If you have read our blog on the 4 month sleep regression you will know how a baby’s sleep changes at around the 4 month mark. The part of their brain responsible for sleep matures in a way that means they begin to fully wake between sleep cycles rather than drift through sleep cycles like they did as younger babies. This can mean your baby catnaps in the day (35-45 minute naps) and/or wakes every 2 hours overnight. Until your baby can COMPLETELY settle themselves to sleep, without patting, rocking or feeding, they will continue to catnap and wake every couple of hours in the night once they hit 4 months of age and beyond because they will be looking for your help to go back to sleep every time. For a baby who has been encouraged to find their own sleep from a younger age, or been following our Sleep Programs for a while, you could well coast through this stage in your baby's development. Older babies will need more help.


We need to remember that over 4 months, the skill of self-settling becomes a cognitive ability and is something your baby needs to be guided to do, with consistency and perseverance. There are many methods out there, everything from leaving your baby to cry all night long (which we would never advocate) to gradually reducing your presence or assistance night by night. We have several gentle methods (which vary according to your baby’s current sleep dependency and age) in our Sleep Programs.


Like learning to read, self-settling is a skill that doesn't simply develop overnight. It is something completely new for babies and they need a process of coaching, consistency and the chance to learn to do it themselves. Us giving in and continuing to settle them at the first grizzle means we’re denying them the chance to work on this new skill; we’re not doing them any favours in the long run. 

If you are in the middle of or contemplating some gentle coaching with your baby, it helps to remind ourselves that we are providing them with a crucial skill set that will mean they are able to sleep well for years to come; something that is vital to their growth and development AND at the same time we are investing in our own sleep needs, for the benefit of our mental and emotional well-being as mummies.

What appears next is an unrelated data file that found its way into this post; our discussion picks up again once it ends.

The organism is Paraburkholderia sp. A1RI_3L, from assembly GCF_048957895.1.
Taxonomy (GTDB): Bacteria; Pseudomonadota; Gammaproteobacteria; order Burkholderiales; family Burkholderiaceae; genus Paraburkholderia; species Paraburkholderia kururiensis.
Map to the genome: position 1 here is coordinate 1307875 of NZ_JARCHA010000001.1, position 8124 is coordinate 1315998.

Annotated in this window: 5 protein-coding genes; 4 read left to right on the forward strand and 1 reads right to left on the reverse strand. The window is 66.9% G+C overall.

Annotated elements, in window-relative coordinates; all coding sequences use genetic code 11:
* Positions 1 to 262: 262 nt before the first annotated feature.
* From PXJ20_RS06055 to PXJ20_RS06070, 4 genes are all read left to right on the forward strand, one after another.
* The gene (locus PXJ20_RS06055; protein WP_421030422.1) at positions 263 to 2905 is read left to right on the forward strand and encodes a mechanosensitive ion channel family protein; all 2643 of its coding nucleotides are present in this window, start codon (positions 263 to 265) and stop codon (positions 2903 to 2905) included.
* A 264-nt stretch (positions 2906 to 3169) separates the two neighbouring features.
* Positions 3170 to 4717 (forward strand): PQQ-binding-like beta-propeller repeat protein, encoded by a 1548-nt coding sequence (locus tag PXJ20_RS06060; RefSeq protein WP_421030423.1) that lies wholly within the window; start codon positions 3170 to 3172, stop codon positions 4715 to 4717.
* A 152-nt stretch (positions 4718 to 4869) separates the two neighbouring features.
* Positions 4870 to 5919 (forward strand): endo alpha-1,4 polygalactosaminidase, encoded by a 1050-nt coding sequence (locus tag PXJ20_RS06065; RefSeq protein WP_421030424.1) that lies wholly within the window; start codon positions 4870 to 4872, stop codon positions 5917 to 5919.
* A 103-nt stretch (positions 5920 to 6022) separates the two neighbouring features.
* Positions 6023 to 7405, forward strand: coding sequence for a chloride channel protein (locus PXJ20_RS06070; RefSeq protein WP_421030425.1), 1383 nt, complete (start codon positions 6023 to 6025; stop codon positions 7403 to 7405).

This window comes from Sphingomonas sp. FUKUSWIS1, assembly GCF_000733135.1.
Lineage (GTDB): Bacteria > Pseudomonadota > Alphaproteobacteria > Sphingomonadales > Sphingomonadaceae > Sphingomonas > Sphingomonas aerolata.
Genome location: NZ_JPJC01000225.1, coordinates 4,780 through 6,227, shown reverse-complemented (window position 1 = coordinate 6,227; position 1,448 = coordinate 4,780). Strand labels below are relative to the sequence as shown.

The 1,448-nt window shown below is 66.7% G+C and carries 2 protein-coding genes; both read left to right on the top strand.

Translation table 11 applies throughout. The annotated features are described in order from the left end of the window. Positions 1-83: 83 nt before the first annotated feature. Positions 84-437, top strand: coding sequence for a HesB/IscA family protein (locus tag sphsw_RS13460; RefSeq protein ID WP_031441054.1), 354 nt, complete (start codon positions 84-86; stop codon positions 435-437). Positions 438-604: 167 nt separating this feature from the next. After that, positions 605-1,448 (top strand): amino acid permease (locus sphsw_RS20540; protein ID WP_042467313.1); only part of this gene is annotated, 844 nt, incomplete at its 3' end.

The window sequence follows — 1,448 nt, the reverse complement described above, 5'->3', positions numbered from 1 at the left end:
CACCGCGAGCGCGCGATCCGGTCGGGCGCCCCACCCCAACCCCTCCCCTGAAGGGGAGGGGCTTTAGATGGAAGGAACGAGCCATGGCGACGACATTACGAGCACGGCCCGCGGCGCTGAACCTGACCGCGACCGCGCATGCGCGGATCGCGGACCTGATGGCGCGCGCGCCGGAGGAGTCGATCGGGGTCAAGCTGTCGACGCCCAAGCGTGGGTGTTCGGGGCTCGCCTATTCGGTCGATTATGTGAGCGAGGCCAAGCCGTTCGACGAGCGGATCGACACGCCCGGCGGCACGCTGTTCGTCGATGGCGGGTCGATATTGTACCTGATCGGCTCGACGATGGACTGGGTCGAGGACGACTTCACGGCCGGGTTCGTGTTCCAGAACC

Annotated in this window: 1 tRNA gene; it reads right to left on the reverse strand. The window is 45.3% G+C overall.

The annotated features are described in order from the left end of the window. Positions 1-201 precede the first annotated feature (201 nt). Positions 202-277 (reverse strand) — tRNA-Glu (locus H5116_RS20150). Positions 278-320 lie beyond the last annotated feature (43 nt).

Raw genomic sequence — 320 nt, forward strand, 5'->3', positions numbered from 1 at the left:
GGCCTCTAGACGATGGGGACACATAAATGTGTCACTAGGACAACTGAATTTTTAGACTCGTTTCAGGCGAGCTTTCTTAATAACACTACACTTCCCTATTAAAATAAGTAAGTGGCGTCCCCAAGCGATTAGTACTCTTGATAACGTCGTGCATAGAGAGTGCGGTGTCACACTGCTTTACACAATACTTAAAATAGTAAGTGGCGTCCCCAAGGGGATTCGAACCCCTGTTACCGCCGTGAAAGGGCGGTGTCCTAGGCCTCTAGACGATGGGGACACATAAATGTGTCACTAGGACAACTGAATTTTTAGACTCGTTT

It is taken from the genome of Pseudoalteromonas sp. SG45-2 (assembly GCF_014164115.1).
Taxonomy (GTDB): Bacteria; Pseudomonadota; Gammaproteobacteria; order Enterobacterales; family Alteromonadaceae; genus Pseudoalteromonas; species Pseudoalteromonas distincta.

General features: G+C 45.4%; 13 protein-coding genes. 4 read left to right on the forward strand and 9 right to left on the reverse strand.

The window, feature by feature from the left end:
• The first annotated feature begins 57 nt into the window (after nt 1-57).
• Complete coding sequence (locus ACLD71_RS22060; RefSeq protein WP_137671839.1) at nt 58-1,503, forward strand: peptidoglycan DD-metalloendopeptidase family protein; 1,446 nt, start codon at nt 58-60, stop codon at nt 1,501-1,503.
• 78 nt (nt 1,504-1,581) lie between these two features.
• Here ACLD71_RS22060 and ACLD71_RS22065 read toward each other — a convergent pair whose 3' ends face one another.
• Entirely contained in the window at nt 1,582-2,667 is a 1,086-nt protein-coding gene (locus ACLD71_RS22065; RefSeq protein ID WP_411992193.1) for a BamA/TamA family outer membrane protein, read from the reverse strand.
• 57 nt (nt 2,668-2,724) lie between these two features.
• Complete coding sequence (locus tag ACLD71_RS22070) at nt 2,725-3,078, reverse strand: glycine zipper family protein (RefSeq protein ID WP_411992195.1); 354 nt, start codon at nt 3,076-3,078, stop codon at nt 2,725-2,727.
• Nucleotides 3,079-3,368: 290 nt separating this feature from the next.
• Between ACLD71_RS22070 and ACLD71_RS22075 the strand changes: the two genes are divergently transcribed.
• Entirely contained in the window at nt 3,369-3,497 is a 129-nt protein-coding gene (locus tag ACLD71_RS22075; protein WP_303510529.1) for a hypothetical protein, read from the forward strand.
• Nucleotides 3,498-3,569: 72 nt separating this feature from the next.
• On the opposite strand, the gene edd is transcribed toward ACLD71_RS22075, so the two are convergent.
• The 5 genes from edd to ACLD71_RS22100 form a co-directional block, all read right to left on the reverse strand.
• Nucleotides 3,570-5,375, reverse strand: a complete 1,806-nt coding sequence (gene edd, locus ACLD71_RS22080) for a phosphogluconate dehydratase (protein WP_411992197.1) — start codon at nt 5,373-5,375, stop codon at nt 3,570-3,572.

Key things to remember when approaching self-settling:

  • babies under 3 months aren't capable of any sort of "traditional sleep training" - the best you can do is to encourage good sleep habits at this age
  • from 4 months you can gently begin to guide your baby to self-settling
  • you can expect a bit of protesting as babies get used to these new skills
  • a baby who is overtired or under tired will find it really hard to learn to self-settle (take the guesswork out of when your baby actually needs sleep with our Sleep Programs)
  • consistency is absolutely key - don't give your baby mixed messages by allowing them to self-settle some of the time then settling them other times
  • a dark room, white noise, swaddle (for babies under 5 months) or baby sleeping bag are excellent positive sleep associations which greatly help your baby's chances of learning this new skill
  • a hungry baby won't settle no matter what you do
  • have high expectations of your little one and work hard to achieve them

Luckily babies are quick learners, meaning they’ll form new habits really fast and, depending on which process you’re using (and their age), your baby can learn the valuable new skill of self-settling in under a week - it really is up to you!